The scanner is backed up by a number of other robust security features, including Intel vPro. Intel vPro is designed to secure the device against attacks such as rootkits, viruses and malware at a hardware level. As an added bonus, vPro also lets IT managers remotely monitor and interact with machines at a hardware level, making it quicker and easier for them to spot and mitigate any attacks on the machine.
The Celsius H730 is available from Fujitsu on a channel sales model with prices starting at £1,182. The Palm Vein Security Reader version is due for release sometime in March, and will add an extra £75 to the workstation's up-front cost.
Having tested the Celsius H730, we're fairly impressed. It comes loaded with a host of security features and hardware pre-installed, and includes the option for an integrated PalmSecure scanner, so the Celsius H730 is one of the safest choices for any business dealing with sensitive data or valuable intellectual property.
Add to this its powerful Haswell processor and dedicated Nvidia graphics card options and we can see the Fujitsu Celsius H730 with the Palm Vein Security Reader being a big hit in industries such as banking and engineering.
Check back with V3 later for a full review of the Fujitsu Celsius H730 workstation.
By V3's Alastair Stevenson
LAS VEGAS: Lenovo released the original ThinkPad X1 Carbon in 2012 and it was one of a select few unashamedly business-focused ultrabooks.
But despite being lightweight and ultra powerful, the first X1 Carbon's enterprise appeal was hampered by a few issues, chief of which were its lack of Ethernet port and slightly poor non-removable battery. Two years on Lenovo has attempted to address these flaws by releasing a brand new, Intel Haswell-powered version of the X1 Carbon.
Design and build
At first glance the 2014 X1 Carbon looks all but identical to its 2013 predecessor, featuring the same sleek black carbon fibre chassis. It's only when you get closer to the device that you realise it's slightly smaller than the 2013 X1 Carbon, measuring in at 331x226x18.5mm. By comparison the 2013 model was 331x226x21mm.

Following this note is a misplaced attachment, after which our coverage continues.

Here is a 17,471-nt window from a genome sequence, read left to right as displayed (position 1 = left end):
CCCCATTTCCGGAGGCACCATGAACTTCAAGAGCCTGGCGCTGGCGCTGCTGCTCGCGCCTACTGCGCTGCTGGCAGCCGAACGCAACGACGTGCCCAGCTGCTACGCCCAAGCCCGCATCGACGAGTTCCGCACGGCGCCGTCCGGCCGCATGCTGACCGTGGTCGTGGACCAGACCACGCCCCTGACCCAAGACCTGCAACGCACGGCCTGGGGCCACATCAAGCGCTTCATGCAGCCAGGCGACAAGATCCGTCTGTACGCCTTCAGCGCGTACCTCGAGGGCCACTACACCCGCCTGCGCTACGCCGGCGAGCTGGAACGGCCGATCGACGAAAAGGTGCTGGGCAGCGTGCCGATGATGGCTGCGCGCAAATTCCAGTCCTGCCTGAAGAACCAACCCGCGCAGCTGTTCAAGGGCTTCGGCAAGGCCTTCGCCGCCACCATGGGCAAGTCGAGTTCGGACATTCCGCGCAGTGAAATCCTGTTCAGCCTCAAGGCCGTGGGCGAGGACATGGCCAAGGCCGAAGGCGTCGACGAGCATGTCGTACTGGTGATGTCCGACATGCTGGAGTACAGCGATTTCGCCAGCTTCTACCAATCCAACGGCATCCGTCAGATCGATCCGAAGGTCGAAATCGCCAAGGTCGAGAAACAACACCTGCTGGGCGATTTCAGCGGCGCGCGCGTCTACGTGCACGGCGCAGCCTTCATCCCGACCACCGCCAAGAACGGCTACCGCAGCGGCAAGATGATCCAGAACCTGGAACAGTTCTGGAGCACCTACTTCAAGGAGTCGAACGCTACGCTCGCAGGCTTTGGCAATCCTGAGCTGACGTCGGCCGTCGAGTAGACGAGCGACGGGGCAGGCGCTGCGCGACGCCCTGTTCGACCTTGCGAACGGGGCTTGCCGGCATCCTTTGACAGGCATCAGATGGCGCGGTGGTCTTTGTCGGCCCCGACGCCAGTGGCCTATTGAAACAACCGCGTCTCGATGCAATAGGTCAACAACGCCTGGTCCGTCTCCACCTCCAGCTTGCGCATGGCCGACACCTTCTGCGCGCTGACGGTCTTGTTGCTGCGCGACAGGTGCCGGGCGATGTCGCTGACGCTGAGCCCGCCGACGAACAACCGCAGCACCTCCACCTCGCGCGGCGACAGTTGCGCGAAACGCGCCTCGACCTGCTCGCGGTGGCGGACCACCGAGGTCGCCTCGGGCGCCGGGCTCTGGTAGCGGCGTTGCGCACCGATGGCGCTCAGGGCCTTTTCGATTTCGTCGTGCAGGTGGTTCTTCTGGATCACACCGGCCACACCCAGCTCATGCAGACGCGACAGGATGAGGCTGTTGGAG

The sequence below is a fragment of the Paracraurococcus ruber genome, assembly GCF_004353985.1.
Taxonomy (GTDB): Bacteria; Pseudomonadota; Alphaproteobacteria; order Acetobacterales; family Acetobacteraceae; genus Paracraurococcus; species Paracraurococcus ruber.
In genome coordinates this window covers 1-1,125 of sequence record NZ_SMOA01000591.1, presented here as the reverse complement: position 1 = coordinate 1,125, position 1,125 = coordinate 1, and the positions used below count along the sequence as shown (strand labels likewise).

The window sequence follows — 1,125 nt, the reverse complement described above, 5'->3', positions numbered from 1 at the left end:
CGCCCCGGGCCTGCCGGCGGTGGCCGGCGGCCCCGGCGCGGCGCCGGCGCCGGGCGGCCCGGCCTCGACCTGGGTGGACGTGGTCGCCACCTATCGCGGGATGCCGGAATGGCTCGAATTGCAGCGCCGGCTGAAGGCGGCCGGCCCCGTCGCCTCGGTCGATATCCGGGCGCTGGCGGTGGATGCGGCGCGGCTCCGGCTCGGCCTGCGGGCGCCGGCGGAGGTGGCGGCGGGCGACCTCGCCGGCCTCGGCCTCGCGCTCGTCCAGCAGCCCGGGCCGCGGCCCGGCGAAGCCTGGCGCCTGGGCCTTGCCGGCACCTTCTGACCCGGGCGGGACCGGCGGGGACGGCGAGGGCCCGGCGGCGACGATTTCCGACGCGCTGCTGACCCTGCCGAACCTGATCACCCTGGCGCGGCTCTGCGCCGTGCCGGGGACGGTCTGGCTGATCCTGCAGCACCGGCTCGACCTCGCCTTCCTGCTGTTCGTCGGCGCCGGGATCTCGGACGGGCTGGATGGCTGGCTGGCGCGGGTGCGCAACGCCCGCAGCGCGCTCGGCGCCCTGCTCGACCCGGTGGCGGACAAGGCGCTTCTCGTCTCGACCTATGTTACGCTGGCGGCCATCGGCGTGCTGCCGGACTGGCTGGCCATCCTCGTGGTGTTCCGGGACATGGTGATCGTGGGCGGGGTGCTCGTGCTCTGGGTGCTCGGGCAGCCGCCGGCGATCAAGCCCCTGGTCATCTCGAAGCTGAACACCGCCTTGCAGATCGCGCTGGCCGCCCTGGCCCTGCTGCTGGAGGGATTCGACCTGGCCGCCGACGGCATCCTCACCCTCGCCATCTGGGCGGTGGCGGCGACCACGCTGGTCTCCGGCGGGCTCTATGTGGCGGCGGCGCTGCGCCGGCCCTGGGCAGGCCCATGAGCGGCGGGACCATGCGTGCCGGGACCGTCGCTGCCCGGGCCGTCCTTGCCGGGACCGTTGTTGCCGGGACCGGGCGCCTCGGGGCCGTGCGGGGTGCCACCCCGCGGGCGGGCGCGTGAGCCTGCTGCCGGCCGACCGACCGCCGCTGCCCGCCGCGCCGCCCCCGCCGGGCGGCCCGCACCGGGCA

The 2014 X1 Carbon also features a slightly more impressive array of ports, with two USB 3.0 as well as a single full-size HDMI; OneLink Docking; mDP; and Native Ethernet inputs. Opening up the X1 we also noticed the newly added Adaptive Keyboard.
The Adaptive Keyboard is a capacitive strip that lies on the top of the X1 Carbon's keyboard dock. It is designed to provide users with a choice of touch shortcut keys that dynamically update depending on which application is open.
The feature was fairly useful and responsive. While playing a video file on the X1 Carbon the bar offered basic stop, start, fast forward and rewind keys, but switched to offer home, forward back and refresh keys when we opened Internet Explorer.
The 2014 X1 Carbon is available in touch and non-touch screen options. The demo unit we tried boasted a 14in, 10-point multitouch, 2560x1440 in-plane switching (IPS) display.
As well as being nicely responsive to the touch, the X1's screen was also fairly pleasant to look at. Using the X1 Carbon in the brightly lit showroom floor the ultrabook's display proved suitably bright and remained legible even when hit with stray light. We were also impressed with its viewing angles, with text remaining crisp and legible even when viewing the Carbon's screen from the side.
Colours were also suitably vibrant and, while not as crisp as the Retina displays seen on Apple MacBooks, the Carbon's screen was far better than those seen on most competing Windows 8 ultrabooks.
The X1 Carbon comes with Windows 8.1 Pro preinstalled, so the Carbon is running the latest version of Windows. While some businesses are choosing to sit on the fence with Windows 8, upgrading their systems to the more familiar desktop-focused Windows 7, we're big fans of the latest version of Microsoft's operating system (OS).
As well as featuring full legacy software support, Microsoft has also fixed a number of minor tweaks in Windows 8.1, reinstating a Start button on the Desktop menu's user interface and improving its search capability to let users search the internet as well local menus using the built-in Search setting.